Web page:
Greg Welch, Emma Carney, Chris Legh and Torbjorn Sindballe are just a few among top endurance athletes that were forced to end their careers due to serious cardiovascular condition and every now and then we hear a sad story of someone dying of a heart attack in the middle of the race. It is not hard to guess why such things happen. Combine all the information given above and you get an idea of the extent of possible hazards accompanying triathlons and Iron man challenges. The Mayo clinic study shows that "the fatality rate for triathlons is approximately twice that of marathons, largely because of increased CV events and drownings during the swim portion of the races." If the athletes are lucky, they find out that something is not right by themselves and seek medical help before it is too late. However, many haven't had chance to do so, since their heart just did not send any warning signs in advance.
John, a regular competitor at Iron man challenges, explains that the health awareness in the sport is changing: "These days, everyone knows about the possible risks and most of the athletes get checked regularly, even if they feel fine. Heart problems are a fact in this sport, whether we like it or not."
Single-sport specialization for kids
Single sport specialization for kids is a separate issue. Parents often want their children to succeed in different sports and decide to specialize in an early age and make sure they don't miss out on anything. You can often meet 4-year olds, who spend hours at trainings and achieve surprisingly high performance levels.
According to Lora Scott, a sports medicine specialist at Dayton Children's, evidence suggests that early specialization of children and practicing too many hours every week can not only cause burnout, but also "overuse injuries, over-training syndrome, and career-ending injuries". She also remarks that children are having more and more injuries that used to be tied to elite level athletes and often need to undergo major surgeries at young age. The biggest danger here is connected to development of the kids, as their bones are still growing and regeneration phase is thus much more complicated.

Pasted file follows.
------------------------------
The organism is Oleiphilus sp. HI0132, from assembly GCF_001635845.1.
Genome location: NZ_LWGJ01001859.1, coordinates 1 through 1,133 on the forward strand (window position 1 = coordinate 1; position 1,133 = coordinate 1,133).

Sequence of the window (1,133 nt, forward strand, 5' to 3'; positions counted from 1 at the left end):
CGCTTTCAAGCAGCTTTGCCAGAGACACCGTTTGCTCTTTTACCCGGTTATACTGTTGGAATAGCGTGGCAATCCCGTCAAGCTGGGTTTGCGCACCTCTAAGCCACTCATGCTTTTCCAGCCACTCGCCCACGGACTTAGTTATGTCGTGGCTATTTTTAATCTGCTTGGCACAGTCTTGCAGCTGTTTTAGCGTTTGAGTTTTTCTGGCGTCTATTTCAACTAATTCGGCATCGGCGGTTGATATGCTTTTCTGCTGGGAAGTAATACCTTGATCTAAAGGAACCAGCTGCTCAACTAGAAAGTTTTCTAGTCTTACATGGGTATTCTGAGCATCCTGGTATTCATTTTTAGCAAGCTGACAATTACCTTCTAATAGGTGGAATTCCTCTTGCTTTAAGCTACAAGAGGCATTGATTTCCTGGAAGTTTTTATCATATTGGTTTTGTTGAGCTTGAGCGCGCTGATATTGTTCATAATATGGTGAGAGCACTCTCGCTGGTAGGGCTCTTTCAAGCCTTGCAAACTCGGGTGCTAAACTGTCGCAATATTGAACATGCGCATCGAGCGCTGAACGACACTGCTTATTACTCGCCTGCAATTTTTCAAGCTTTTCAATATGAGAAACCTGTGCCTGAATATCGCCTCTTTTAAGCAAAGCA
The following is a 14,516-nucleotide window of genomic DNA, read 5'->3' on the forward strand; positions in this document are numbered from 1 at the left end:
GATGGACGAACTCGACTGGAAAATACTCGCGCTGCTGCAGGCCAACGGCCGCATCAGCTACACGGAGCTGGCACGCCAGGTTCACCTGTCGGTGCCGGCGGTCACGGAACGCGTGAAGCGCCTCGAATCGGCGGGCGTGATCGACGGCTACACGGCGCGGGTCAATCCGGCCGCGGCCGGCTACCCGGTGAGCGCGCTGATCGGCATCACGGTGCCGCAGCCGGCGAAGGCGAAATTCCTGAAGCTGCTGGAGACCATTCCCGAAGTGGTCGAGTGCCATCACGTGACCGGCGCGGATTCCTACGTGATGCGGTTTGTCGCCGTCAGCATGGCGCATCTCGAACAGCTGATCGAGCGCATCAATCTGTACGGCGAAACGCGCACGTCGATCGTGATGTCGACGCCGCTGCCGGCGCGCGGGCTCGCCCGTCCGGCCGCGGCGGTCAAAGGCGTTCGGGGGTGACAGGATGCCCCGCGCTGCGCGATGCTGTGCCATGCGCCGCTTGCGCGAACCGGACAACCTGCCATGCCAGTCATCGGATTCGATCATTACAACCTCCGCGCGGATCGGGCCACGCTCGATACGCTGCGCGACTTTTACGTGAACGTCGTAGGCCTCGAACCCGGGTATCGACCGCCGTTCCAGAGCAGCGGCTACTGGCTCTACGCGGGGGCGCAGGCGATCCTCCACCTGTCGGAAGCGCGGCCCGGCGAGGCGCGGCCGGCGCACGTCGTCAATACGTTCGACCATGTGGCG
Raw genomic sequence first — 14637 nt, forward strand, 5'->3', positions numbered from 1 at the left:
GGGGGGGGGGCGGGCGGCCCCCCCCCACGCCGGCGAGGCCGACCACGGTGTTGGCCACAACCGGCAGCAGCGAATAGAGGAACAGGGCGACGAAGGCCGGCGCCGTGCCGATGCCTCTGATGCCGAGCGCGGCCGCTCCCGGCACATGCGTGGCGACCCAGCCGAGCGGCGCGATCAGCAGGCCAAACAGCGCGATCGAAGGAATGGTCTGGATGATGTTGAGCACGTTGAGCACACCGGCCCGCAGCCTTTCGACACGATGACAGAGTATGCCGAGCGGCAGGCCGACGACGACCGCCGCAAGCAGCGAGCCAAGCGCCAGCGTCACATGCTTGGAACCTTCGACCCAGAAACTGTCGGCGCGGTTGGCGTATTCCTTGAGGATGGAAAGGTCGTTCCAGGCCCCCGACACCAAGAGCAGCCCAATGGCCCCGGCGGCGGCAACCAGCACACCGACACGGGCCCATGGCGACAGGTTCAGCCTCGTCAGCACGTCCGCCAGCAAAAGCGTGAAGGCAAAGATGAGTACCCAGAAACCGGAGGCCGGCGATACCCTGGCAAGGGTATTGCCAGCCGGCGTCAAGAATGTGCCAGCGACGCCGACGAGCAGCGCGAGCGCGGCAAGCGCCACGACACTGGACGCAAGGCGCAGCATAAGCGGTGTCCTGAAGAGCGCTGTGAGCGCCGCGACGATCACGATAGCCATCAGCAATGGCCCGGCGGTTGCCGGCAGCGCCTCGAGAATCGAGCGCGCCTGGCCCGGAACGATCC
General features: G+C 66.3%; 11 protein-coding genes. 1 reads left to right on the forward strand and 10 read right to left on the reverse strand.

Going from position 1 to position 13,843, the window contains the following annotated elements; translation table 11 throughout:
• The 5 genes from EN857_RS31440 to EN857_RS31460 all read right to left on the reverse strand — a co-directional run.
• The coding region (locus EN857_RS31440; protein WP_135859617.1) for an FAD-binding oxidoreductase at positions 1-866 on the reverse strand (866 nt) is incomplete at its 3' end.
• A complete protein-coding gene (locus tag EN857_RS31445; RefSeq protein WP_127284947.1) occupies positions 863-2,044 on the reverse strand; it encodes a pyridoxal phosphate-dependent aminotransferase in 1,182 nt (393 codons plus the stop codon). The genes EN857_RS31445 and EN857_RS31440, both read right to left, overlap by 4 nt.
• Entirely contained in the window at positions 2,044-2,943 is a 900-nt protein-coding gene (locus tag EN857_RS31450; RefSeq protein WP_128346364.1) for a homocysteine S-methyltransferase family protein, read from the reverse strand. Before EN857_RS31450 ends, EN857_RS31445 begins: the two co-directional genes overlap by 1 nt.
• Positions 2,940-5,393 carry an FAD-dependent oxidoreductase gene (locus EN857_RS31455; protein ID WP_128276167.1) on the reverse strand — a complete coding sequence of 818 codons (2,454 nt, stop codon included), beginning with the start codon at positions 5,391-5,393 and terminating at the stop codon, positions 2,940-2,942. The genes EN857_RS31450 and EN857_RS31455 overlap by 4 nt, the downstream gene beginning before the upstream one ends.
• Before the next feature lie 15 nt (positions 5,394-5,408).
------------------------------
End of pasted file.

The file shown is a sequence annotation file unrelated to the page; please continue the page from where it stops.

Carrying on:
The fact that children's bodies are still developing also bears another problem – repeated movement can cause uneven growth of muscles and spine deformation. For example, kids who play tennis tend to use either their right or their left hand much more often than the other one, which often leads to scoliosis and subsequent back pains.
What to do?
While the studies might suggest that excessive workout is harmful for our bodies, they also confirm the obvious truth – it is much worse to do nothing and spend your days sitting behind a computer than to get some regular movement. Recreational runners and athletes are proved to live years longer than people who lack any exercise whatsoever, as regular sports activity protects your heart by lowering blood pressure and reducing arterial plaque.
So how to find the exercise amount line that should not be crossed? The answer is simple. Balance and not overdoing things. The research by the Mayo Clinic suggested that already beyond 60 minutes of intensive workout (be careful here, this does not include activities like playing tennis) might already be the point of diminishing returns. It is also important to get varied types of exercise. Play basketball, go jogging, do some indoor climbing – the choice is up to you, just keep it diverse and fun. That's the way sport is supposed to be.
Do you know about any other sports that seem to be able to cause serious harm in the long run? Share your thoughts with us in the comments section below.